Impaired left ventricular myocardial mechanics and their relation to pulmonary regurgitation, right ventricular enlargement and exercise capacity in asymptomatic children after repair of tetralogy of Fallot

Fernanda P Fernandes, Cedric Manlhiot, Susan L Roche, Lars Grosse-Wortmann, Cameron Slorach, Brian W McCrindle, Luc Mertens, Paul F Kantor, Mark K Friedberg
Journal of the American Society of Echocardiography 2012, 25 (5): 494-503

BACKGROUND: Left ventricular (LV) dysfunction is common in adults late after repair of tetralogy of Fallot (TOF). The early detection of myocardial dysfunction may be important, but LV myocardial strain and dyssynchrony are not well studied in children with TOF. The objective of this study was to investigate LV strain and dyssynchrony in asymptomatic children and adolescents after contemporary repair of TOF. The hypothesis was that impaired LV myocardial mechanics are related to pulmonary regurgitation, right ventricular (RV) enlargement, and exercise capacity.

METHODS: Children and adolescents were prospectively studied after TOF repair. LV regional strain and dyssynchrony were assessed using two-dimensional speckle-tracking echocardiography. Ventricular volumes, ejection fraction, and pulmonary regurgitation were assessed using magnetic resonance imaging. Exercise capacity was determined using metabolic exercise testing.

RESULTS: One hundred twenty-four subjects (53 patients with TOF and 71 controls) were studied. Regional circumferential (e.g., basal lateral wall, -15.0 ± 7.0% vs -19.0 ± 7.0%, P = .02) and radial (e.g., basal posterior wall, 32.0 ± 18.0% vs 48.0 ± 21.0%, P < .001) LV strain and longitudinal septal strain (-18.5 ± 3.5% vs -20.2 ± 2.8%, P = .01) were significantly reduced in patients with TOF compared with controls. LV mechanical dyssynchrony indices were not significantly different between groups (e.g., standard deviation of time to peak circumferential strain, 52.5 ± 40.4 vs 50.5 ± 27.1 msec, P = .81). Higher pulmonary regurgitation volume and larger RV end-diastolic volume were associated with decreased LV radial strain (P = .09). There was no association between LV longitudinal, radial, or circumferential dyssynchrony and indexed pulmonary regurgitation flow volume, RV end-diastolic volume, or RV ejection fraction.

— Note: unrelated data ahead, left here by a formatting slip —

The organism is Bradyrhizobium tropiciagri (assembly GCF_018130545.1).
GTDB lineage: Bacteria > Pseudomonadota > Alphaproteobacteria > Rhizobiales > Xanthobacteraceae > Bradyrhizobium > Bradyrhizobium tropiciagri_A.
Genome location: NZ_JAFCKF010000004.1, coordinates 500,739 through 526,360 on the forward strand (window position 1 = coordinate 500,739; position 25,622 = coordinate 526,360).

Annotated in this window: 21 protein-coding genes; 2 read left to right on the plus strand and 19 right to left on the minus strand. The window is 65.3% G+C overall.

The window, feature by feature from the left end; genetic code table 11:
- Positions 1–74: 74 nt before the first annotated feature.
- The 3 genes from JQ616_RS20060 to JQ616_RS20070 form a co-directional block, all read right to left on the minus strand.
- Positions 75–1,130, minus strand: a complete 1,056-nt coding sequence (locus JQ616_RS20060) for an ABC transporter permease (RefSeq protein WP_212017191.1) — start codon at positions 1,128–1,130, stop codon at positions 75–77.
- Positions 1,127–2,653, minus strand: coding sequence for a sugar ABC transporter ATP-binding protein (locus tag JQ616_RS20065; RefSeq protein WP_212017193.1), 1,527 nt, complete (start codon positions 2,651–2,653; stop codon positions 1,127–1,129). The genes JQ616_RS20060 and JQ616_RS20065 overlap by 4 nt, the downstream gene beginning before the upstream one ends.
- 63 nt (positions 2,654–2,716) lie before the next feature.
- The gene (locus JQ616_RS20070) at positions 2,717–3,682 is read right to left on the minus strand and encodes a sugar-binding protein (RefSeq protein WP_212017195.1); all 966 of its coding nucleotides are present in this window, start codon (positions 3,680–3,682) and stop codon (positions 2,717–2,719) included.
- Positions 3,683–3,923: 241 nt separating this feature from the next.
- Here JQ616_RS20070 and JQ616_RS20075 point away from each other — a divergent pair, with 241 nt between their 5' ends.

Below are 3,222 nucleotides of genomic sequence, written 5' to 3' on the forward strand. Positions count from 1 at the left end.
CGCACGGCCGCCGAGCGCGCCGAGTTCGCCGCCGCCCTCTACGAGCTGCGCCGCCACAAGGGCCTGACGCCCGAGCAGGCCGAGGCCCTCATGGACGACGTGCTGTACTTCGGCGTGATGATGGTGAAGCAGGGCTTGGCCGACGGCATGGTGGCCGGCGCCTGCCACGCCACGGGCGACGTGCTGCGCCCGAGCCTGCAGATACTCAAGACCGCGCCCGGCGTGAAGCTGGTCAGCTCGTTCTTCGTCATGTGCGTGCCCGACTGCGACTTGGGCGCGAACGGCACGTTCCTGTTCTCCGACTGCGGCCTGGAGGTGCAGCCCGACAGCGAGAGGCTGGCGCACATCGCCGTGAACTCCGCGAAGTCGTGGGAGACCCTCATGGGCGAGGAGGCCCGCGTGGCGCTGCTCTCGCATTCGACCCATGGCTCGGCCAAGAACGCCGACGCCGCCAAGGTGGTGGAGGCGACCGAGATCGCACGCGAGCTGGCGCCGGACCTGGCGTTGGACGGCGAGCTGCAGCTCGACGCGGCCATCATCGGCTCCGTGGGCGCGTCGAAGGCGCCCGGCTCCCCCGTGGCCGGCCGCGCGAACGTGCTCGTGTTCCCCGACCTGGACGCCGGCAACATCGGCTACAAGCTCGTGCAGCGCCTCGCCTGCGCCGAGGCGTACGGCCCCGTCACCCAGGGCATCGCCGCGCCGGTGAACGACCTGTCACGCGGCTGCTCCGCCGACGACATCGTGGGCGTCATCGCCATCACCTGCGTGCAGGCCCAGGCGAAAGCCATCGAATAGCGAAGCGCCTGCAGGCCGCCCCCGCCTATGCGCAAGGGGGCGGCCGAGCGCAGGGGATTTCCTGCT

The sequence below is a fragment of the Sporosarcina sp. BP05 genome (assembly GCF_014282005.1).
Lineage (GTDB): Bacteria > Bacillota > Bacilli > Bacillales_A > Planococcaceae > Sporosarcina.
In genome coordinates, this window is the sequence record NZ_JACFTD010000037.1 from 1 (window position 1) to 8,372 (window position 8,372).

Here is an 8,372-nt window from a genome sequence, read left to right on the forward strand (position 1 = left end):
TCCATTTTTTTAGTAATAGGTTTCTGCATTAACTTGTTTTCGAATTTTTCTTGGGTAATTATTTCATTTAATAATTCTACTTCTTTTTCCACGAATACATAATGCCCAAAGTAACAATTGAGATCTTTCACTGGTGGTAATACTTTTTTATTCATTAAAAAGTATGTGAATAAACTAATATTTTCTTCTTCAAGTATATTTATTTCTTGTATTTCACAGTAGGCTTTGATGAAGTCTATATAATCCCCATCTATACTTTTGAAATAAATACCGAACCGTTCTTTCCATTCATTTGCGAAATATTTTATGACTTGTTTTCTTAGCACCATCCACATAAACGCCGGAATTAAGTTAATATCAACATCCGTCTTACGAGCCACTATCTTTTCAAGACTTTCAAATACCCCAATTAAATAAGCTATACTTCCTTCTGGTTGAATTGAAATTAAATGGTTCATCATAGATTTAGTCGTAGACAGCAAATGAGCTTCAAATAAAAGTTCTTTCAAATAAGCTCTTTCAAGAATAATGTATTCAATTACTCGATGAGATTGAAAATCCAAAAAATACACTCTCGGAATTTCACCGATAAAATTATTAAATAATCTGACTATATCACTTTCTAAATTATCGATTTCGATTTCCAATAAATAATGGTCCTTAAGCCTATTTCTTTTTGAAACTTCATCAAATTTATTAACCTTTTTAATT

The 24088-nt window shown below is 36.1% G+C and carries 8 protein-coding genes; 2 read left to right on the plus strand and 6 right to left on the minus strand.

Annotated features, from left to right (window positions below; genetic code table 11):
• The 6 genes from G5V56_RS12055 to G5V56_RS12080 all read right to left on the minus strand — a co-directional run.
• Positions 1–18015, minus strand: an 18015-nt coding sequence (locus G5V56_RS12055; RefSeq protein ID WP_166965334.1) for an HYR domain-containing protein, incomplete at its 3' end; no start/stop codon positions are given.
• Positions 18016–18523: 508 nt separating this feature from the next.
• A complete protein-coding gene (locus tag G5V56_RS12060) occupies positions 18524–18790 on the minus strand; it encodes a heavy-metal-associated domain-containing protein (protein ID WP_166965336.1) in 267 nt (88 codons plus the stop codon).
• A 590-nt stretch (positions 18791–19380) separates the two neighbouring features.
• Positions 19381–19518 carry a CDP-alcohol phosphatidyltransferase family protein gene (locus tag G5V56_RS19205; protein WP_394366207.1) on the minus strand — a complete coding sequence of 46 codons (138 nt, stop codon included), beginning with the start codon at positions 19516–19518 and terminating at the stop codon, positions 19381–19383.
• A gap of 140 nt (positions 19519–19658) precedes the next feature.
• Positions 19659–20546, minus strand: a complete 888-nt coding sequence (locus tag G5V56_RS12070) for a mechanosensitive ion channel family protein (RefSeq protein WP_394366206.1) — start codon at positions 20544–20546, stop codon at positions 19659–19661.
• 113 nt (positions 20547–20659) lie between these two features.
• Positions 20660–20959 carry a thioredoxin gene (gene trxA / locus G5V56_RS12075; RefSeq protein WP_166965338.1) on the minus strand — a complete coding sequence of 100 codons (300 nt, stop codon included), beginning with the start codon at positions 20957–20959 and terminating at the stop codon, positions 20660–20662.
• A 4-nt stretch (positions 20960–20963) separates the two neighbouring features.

CONCLUSIONS: LV circumferential and radial strain are significantly reduced in children and adolescents after TOF repair and are associated with pulmonary regurgitation and RV dilatation. Resting LV mechanical dyssynchrony does not appear to contribute to early impaired LV strain in this population.

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